For Addition and Subtraction, first, ensure if the numbers are present in the same exponent. After that, the digit terms (coefficients) can be added or subtracted as required.
Example 1: (5.12 Ă— 10^{3}) + (6.84 Ă— 10^{5})
Solution:
(5.12 Ă— 10^{3}) + (6.84 Ă— 10^{5})
= (5.12 Ă— 10^{3}) + (684 Ă— 10^{3})
= (5.12 + 684) Ă— 10^{3}
= 689.12 Ă— 10^{3}
= 6.8912 Ă— 10^{5}
Example 2: (2.57 Ă— 10^{5}) – (9.46 Ă— 10^{3})
Solution:
(2.57 Ă— 10^{5}) – (9.46 Ă— 10^{3})
= (2.57 Ă— 10^{5}) – (0.0946 Ă— 10^{5})
= (2.57 + 0.0946) Ă— 10^{5}
= 2.4757 Ă— 10^{5}
Significant Figures
All experimental measurements have some uncertainty present due to the drawbacks of the measuring instrument and lack of accuracy in observation. For example, when observed the mass of an object to be 15 grams on a platform balance. However, the same object may weigh 15.239 grams on an analytical scale. Thus one can always not correctly tell the exact measurement. This uncertainty in the given experimental or calculated values is shown by the number of significant figures.
Significant Figures are the digits that are known with certainty plus one which is estimated or uncertain. The uncertainty is thus shown by writing certain digits and the last uncertain digit. For example, if the temperature of the room is 35.2 Â°C, consider 35 as certain and 2 as uncertain. The uncertainty in this last digit is +1. If it is not stated, consider +1 in the last digit directly.
Rules for deciding the number of significant figures in a given measurement.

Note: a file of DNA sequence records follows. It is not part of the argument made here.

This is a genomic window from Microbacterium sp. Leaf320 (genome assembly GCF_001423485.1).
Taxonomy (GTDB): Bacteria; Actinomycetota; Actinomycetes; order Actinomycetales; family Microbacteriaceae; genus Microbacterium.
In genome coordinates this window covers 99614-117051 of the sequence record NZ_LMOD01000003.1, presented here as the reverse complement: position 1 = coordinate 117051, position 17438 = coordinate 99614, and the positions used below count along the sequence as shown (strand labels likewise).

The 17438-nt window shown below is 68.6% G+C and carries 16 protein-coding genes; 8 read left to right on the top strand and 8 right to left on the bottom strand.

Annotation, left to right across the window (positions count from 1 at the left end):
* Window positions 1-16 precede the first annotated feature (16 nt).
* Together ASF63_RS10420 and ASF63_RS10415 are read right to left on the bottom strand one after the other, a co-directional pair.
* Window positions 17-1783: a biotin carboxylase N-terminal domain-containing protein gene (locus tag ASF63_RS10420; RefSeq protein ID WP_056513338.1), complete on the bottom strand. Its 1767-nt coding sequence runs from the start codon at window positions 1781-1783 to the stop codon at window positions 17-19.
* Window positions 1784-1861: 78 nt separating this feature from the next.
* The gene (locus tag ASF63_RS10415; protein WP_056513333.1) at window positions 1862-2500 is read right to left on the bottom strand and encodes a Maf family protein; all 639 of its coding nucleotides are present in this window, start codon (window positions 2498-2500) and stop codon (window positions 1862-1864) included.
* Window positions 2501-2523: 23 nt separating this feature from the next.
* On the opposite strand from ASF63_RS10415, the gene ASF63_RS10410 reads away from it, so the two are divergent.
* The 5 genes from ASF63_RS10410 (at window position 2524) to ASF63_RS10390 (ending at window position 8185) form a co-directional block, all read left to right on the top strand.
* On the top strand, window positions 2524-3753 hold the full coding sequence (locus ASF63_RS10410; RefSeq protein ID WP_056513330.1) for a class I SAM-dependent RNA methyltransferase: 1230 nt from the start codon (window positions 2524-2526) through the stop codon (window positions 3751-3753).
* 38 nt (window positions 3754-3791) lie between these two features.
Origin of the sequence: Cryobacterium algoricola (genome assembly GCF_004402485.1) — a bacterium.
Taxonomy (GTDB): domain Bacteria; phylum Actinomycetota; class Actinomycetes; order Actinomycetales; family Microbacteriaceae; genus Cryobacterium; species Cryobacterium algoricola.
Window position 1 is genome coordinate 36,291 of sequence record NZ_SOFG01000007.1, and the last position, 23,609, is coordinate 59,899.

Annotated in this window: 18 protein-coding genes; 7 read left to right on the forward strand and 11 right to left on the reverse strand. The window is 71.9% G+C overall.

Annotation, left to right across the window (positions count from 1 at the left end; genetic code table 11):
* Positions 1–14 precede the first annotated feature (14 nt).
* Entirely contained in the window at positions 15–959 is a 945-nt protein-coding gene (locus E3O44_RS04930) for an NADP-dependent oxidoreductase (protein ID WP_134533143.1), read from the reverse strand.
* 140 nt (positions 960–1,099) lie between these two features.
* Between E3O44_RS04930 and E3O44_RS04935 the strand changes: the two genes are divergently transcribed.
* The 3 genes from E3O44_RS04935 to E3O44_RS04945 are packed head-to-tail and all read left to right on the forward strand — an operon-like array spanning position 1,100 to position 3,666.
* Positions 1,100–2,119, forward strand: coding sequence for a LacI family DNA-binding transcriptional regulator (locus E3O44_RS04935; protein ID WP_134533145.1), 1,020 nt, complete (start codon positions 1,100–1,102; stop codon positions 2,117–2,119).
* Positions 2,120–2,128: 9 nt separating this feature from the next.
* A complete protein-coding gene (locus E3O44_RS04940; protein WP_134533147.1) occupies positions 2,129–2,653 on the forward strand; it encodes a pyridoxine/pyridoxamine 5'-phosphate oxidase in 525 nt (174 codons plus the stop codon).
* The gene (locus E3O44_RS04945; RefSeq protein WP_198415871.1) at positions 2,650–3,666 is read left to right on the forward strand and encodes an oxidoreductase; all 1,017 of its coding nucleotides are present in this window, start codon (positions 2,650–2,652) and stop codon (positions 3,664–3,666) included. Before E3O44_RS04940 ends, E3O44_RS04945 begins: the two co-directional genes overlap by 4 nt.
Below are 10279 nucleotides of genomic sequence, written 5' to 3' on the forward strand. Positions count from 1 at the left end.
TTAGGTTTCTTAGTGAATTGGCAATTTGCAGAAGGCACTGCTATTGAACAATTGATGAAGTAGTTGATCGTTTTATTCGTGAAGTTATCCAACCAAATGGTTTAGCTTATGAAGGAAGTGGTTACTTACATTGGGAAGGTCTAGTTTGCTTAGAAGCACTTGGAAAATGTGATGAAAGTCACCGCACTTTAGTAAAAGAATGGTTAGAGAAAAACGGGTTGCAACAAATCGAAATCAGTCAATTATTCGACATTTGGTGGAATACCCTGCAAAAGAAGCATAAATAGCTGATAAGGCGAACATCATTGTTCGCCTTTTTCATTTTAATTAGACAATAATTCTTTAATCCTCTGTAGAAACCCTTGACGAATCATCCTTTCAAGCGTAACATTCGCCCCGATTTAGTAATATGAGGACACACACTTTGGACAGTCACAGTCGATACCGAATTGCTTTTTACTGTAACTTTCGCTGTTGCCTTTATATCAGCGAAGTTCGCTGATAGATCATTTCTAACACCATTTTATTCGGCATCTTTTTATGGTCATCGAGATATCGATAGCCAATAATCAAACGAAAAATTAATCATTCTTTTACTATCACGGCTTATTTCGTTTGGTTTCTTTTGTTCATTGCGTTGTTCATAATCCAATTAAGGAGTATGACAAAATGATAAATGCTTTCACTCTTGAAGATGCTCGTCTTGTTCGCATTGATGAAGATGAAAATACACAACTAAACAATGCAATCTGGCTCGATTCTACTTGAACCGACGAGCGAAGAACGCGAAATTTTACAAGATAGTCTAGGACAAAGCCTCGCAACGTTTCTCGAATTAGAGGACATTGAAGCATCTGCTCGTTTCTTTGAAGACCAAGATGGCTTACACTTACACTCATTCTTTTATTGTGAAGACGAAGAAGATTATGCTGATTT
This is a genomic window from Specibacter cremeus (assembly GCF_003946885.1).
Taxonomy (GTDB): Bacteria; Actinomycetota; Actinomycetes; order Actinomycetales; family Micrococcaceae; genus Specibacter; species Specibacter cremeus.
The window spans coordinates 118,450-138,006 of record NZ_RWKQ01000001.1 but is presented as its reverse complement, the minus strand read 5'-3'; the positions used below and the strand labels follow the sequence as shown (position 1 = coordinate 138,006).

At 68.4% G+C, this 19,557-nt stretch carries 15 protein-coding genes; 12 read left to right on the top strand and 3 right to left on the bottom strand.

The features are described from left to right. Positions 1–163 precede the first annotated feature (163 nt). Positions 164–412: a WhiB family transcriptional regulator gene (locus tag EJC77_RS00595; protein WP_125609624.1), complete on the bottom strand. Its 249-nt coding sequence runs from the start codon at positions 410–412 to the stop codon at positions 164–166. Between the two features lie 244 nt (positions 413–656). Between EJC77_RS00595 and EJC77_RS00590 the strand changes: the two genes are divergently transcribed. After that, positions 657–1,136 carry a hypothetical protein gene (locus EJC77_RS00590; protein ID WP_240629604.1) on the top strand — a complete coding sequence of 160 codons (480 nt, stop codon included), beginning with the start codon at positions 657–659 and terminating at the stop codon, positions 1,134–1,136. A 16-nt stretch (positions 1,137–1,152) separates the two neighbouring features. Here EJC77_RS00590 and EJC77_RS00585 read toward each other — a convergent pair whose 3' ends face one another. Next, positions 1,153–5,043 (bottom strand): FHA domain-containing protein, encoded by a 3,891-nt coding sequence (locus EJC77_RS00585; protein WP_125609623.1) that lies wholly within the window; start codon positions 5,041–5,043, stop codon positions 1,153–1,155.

All Nonzero digits are to be considered significant. For example, 123 has three significant figures, while 0.123 also has three significant figures.
 Zeroes preceding the first nonzero aren’t significant. These zeroes indicate the position of the given decimal point. Thus, 0.02 has one significant figure and 0.000027 also has just two significant figures.
 Zeroes between any two nonzero digits are significant. Thus 9.003 has four significant figures.
 Zeroes at the end or on the right of a number (if they are on the right of the decimal point) are significant. For example, 0.500 ml has three significant figures. However, terminal zeroes are not significant if there isn’t a decimal point. For example, 9000 has only one significant figure, but 9000. has four significant figures, and 9000.0 has five significant figures. These numbers are better off represented in scientific notation. We would rather express 9000 as 9 Ă— 10^{3} for one significant figure or 9.00 Ă— 10^{3} for three significant figures.